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Sherlock Holmes is universally recognized as the quintessential investigator. His powers of observation and unshakable focus solved numerous mysteries. Of course, these traits have their negative effects as well. Holmes had only one close associate, Dr. Watson. Holmes’ excessive devotion to his work was to the exclusion of most other things. Yet, it was precisely this focus which enabled Holmes to be as consistently successful as he was.
How can we employ Holmes’ techniques to problem management and incident response in information security? The simplest formulation of Holmes’ approach is “Observation, Deduction, Knowledge.” This framework can help us effectively apply our limited resources to these challenges. Explore the framework and see if it will strengthen your firm’s security posture. The Holmes’ quotes below come from The Complete Sherlock Holmes, by Sir Conan Doyle.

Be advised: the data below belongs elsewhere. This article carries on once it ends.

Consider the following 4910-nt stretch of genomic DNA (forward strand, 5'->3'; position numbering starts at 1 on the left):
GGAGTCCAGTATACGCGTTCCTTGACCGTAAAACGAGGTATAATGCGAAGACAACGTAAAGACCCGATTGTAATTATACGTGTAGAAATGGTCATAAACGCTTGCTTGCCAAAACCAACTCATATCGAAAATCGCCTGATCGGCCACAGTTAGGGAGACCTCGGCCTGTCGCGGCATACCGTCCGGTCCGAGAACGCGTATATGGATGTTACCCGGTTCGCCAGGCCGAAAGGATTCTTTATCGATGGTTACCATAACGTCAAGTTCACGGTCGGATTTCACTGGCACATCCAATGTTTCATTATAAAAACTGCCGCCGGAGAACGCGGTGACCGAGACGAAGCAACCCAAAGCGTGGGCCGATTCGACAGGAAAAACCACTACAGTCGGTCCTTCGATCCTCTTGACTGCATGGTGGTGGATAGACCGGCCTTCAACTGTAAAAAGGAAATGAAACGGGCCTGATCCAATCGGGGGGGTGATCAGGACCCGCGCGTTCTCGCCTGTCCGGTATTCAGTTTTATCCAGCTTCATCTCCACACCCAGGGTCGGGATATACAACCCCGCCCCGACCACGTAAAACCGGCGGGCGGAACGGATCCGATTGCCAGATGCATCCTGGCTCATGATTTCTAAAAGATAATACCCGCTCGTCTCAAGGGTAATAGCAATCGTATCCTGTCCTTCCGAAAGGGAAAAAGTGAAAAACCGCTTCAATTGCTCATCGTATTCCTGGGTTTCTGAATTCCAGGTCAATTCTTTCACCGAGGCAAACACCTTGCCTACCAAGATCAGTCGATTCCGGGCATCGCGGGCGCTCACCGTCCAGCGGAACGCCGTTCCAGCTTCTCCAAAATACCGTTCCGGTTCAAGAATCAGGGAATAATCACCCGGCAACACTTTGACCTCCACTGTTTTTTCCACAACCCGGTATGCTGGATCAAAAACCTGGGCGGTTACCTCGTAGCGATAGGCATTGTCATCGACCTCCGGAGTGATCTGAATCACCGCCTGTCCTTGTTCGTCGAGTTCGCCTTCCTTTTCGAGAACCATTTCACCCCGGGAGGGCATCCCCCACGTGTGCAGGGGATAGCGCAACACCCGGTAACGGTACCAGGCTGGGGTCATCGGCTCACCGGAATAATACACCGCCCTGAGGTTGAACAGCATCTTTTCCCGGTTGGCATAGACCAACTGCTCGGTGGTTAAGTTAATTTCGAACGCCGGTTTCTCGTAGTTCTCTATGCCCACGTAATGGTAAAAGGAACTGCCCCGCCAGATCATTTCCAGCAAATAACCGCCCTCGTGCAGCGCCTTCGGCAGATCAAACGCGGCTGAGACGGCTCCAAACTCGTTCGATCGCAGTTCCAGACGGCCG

“How dangerous it always is to reason from insufficient data.”
People typically think about problems by trying to brainstorm possible causes, and then explore them. We are encouraged to innovate, follow our own path, and so forth. This thinking proceeds from cause to effect. Deductive thinking takes the wide range of identifiable effects and analyzes each one to discover the unifying and underlying cause. It proceeds from effect backwards to cause. This is a painstaking process, but it more reliably produces the true root cause. Once all possible effects of a security incident have been collected, the deduction phase of analysis can begin.
“How often have I said to you that when you have eliminated the impossible, whatever remains, no matter how improbable, must be the truth.”
After observation, analysis proceeds to the discipline of deduction. Use logic and the observations carefully collected prior to analysis to eliminate impossible causes. This phase of analysis can benefit from rigorous approaches such as the Analysis of Competing Hypotheses (ACH). Unbiased exploration of each hypothesis will help eliminate all impossible or untrue scenarios. The remaining scenarios are the ones actually supported by the facts found during the observation phase.
“You know my methods. Now apply them.”
Knowledge comes from the disciplined application of sound methods to verified facts. Anything less is guessing. Educated guessing, perhaps, but nonetheless guessing. All efforts spent in improving the disciplines of observation and deduction cannot but help to improve the quality of knowledge gained in information security analysis.